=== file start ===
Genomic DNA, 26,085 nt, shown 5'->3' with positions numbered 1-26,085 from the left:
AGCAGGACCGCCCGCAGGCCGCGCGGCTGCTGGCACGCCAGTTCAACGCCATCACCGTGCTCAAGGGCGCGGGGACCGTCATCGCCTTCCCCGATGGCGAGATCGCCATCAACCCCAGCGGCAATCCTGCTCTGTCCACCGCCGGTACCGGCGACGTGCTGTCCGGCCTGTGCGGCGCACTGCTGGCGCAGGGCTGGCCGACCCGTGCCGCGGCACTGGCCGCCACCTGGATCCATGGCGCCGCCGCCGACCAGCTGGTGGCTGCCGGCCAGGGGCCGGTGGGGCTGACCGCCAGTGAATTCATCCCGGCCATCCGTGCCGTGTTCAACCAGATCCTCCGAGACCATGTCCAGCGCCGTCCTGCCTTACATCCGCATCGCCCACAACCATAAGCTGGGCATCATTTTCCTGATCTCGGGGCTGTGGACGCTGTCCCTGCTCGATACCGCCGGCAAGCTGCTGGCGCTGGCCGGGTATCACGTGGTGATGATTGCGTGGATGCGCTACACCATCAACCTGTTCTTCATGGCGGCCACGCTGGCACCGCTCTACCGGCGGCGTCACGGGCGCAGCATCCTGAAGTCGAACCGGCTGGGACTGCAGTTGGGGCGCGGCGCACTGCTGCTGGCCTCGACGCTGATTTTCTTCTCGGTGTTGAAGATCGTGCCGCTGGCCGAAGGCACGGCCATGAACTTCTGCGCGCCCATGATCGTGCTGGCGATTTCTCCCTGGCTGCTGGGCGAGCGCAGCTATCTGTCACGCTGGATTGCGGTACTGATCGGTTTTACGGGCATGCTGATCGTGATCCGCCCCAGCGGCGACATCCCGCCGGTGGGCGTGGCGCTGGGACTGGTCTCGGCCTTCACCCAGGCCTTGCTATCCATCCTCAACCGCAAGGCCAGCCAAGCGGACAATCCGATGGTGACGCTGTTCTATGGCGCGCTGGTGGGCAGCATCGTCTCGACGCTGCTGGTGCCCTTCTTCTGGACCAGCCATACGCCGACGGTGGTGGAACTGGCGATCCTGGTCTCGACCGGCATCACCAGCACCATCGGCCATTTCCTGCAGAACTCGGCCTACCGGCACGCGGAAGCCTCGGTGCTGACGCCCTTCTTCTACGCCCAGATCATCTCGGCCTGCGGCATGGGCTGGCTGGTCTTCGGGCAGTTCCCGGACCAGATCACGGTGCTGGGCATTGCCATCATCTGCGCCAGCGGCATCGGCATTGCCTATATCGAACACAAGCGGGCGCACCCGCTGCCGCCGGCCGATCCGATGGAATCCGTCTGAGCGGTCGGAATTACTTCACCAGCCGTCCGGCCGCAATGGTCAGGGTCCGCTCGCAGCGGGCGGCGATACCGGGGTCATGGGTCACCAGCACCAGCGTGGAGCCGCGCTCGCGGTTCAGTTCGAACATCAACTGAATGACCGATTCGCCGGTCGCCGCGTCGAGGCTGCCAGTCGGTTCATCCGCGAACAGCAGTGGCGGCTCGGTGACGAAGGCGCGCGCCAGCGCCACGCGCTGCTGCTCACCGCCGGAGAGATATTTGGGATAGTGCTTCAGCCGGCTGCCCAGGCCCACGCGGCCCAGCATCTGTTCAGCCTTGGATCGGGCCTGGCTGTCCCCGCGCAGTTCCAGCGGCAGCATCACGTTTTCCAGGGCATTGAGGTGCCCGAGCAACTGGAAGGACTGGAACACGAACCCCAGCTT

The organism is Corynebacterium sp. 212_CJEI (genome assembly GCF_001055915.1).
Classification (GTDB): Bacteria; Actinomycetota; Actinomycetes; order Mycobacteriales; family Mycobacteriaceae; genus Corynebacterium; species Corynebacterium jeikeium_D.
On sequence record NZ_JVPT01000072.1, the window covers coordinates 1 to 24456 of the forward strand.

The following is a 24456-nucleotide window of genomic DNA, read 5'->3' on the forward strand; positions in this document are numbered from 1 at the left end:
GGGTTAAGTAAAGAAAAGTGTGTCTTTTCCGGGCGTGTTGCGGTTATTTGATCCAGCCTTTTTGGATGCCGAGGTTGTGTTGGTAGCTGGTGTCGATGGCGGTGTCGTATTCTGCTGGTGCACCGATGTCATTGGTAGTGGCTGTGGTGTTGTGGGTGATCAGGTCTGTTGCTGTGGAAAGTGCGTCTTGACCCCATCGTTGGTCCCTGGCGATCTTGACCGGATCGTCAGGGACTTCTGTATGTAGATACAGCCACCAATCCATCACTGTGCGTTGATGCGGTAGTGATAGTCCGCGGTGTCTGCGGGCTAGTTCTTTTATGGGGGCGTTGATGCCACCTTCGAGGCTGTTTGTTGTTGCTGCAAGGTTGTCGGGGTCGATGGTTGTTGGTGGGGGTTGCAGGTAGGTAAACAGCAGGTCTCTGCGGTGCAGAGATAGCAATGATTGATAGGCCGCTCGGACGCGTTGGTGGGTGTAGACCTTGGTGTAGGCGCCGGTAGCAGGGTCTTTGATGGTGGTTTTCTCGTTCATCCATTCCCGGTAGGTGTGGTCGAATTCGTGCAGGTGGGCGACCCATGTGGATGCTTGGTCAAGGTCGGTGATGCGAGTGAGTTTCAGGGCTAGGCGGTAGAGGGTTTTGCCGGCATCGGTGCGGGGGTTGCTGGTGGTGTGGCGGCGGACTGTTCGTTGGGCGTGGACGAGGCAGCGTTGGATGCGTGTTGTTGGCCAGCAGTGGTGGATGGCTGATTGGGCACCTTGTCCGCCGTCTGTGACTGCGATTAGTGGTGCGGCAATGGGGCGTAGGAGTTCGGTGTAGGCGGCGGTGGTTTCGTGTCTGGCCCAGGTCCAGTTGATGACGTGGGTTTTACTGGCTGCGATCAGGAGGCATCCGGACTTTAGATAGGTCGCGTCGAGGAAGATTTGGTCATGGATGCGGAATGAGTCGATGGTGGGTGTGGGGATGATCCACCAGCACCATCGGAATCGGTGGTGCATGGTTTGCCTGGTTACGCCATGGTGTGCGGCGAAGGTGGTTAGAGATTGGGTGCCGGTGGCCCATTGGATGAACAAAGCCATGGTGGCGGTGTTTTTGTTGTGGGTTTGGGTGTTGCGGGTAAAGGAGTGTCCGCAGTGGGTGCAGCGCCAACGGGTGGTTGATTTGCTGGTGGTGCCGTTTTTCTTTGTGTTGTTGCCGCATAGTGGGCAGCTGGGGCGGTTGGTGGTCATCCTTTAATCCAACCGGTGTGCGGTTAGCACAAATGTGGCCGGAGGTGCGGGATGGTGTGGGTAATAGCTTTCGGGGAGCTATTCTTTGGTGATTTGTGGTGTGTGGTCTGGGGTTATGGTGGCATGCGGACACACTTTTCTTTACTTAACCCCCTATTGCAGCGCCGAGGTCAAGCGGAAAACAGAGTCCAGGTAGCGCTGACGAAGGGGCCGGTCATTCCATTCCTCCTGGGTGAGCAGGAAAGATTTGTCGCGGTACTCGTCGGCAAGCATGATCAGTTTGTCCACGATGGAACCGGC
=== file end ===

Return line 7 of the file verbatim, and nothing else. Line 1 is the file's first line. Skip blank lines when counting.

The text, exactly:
GGGTTAAGTAAAGAAAAGTGTGTCTTTTCCGGGCGTGTTGCGGTTATTTGATCCAGCCTTTTTGGATGCCGAGGTTGTGTTGGTAGCTGGTGTCGATGGCGGTGTCGTATTCTGCTGGTGCACCGATGTCATTGGTAGTGGCTGTGGTGTTGTGGGTGATCAGGTCTGTTGCTGTGGAAAGTGCGTCTTGACCCCATCGTTGGTCCCTGGCGATCTTGACCGGATCGTCAGGGACTTCTGTATGTAGATACAGCCACCAATCCATCACTGTGCGTTGATGCGGTAGTGATAGTCCGCGGTGTCTGCGGGCTAGTTCTTTTATGGGGGCGTTGATGCCACCTTCGAGGCTGTTTGTTGTTGCTGCAAGGTTGTCGGGGTCGATGGTTGTTGGTGGGGGTTGCAGGTAGGTAAACAGCAGGTCTCTGCGGTGCAGAGATAGCAATGATTGATAGGCCGCTCGGACGCGTTGGTGGGTGTAGACCTTGGTGTAGGCGCCGGTAGCAGGGTCTTTGATGGTGGTTTTCTCGTTCATCCATTCCCGGTAGGTGTGGTCGAATTCGTGCAGGTGGGCGACCCATGTGGATGCTTGGTCAAGGTCGGTGATGCGAGTGAGTTTCAGGGCTAGGCGGTAGAGGGTTTTGCCGGCATCGGTGCGGGGGTTGCTGGTGGTGTGGCGGCGGACTGTTCGTTGGGCGTGGACGAGGCAGCGTTGGATGCGTGTTGTTGGCCAGCAGTGGTGGATGGCTGATTGGGCACCTTGTCCGCCGTCTGTGACTGCGATTAGTGGTGCGGCAATGGGGCGTAGGAGTTCGGTGTAGGCGGCGGTGGTTTCGTGTCTGGCCCAGGTCCAGTTGATGACGTGGGTTTTACTGGCTGCGATCAGGAGGCATCCGGACTTTAGATAGGTCGCGTCGAGGAAGATTTGGTCATGGATGCGGAATGAGTCGATGGTGGGTGTGGGGATGATCCACCAGCACCATCGGAATCGGTGGTGCATGGTTTGCCTGGTTACGCCATGGTGTGCGGCGAAGGTGGTTAGAGATTGGGTGCCGGTGGCCCATTGGATGAACAAAGCCATGGTGGCGGTGTTTTTGTTGTGGGTTTGGGTGTTGCGGGTAAAGGAGTGTCCGCAGTGGGTGCAGCGCCAACGGGTGGTTGATTTGCTGGTGGTGCCGTTTTTCTTTGTGTTGTTGCCGCATAGTGGGCAGCTGGGGCGGTTGGTGGTCATCCTTTAATCCAACCGGTGTGCGGTTAGCACAAATGTGGCCGGAGGTGCGGGATGGTGTGGGTAATAGCTTTCGGGGAGCTATTCTTTGGTGATTTGTGGTGTGTGGTCTGGGGTTATGGTGGCATGCGGACACACTTTTCTTTACTTAACCCCCTATTGCAGCGCCGAGGTCAAGCGGAAAACAGAGTCCAGGTAGCGCTGACGAAGGGGCCGGTCATTCCATTCCTCCTGGGTGAGCAGGAAAGATTTGTCGCGGTACTCGTCGGCAAGCATGATCAGTTTGTCCACGATGGAACCGGC